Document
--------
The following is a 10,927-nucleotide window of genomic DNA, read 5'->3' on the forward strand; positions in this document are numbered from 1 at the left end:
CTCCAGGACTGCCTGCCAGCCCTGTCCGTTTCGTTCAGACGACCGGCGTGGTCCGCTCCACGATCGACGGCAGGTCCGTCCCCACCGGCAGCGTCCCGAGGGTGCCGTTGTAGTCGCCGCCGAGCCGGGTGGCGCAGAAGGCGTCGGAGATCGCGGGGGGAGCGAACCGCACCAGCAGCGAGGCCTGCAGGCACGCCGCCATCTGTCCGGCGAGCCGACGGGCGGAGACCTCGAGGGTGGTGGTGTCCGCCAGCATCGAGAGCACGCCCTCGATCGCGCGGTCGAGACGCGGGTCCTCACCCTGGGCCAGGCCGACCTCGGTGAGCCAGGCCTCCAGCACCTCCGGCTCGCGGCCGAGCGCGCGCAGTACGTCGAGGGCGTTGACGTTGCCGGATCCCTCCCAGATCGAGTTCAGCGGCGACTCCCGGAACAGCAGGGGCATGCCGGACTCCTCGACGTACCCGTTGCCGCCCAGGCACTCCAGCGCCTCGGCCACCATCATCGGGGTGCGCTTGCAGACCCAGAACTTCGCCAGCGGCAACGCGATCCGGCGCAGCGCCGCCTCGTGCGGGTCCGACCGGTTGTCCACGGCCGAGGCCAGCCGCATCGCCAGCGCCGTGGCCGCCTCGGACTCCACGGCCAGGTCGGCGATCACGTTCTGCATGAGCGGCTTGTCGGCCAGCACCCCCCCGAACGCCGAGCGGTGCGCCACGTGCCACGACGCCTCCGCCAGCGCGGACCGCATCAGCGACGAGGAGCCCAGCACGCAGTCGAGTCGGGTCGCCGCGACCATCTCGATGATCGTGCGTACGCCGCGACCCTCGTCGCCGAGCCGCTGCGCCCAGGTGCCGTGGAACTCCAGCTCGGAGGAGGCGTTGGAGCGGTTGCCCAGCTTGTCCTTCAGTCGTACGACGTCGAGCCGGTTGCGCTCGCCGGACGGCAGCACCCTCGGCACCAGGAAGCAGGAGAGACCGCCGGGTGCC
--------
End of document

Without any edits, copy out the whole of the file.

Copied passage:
The following is a 10,927-nucleotide window of genomic DNA, read 5'->3' on the forward strand; positions in this document are numbered from 1 at the left end:
CTCCAGGACTGCCTGCCAGCCCTGTCCGTTTCGTTCAGACGACCGGCGTGGTCCGCTCCACGATCGACGGCAGGTCCGTCCCCACCGGCAGCGTCCCGAGGGTGCCGTTGTAGTCGCCGCCGAGCCGGGTGGCGCAGAAGGCGTCGGAGATCGCGGGGGGAGCGAACCGCACCAGCAGCGAGGCCTGCAGGCACGCCGCCATCTGTCCGGCGAGCCGACGGGCGGAGACCTCGAGGGTGGTGGTGTCCGCCAGCATCGAGAGCACGCCCTCGATCGCGCGGTCGAGACGCGGGTCCTCACCCTGGGCCAGGCCGACCTCGGTGAGCCAGGCCTCCAGCACCTCCGGCTCGCGGCCGAGCGCGCGCAGTACGTCGAGGGCGTTGACGTTGCCGGATCCCTCCCAGATCGAGTTCAGCGGCGACTCCCGGAACAGCAGGGGCATGCCGGACTCCTCGACGTACCCGTTGCCGCCCAGGCACTCCAGCGCCTCGGCCACCATCATCGGGGTGCGCTTGCAGACCCAGAACTTCGCCAGCGGCAACGCGATCCGGCGCAGCGCCGCCTCGTGCGGGTCCGACCGGTTGTCCACGGCCGAGGCCAGCCGCATCGCCAGCGCCGTGGCCGCCTCGGACTCCACGGCCAGGTCGGCGATCACGTTCTGCATGAGCGGCTTGTCGGCCAGCACCCCCCCGAACGCCGAGCGGTGCGCCACGTGCCACGACGCCTCCGCCAGCGCGGACCGCATCAGCGACGAGGAGCCCAGCACGCAGTCGAGTCGGGTCGCCGCGACCATCTCGATGATCGTGCGTACGCCGCGACCCTCGTCGCCGAGCCGCTGCGCCCAGGTGCCGTGGAACTCCAGCTCGGAGGAGGCGTTGGAGCGGTTGCCCAGCTTGTCCTTCAGTCGTACGACGTCGAGCCGGTTGCGCTCGCCGGACGGCAGCACCCTCGGCACCAGGAAGCAGGAGAGACCGCCGGGTGCC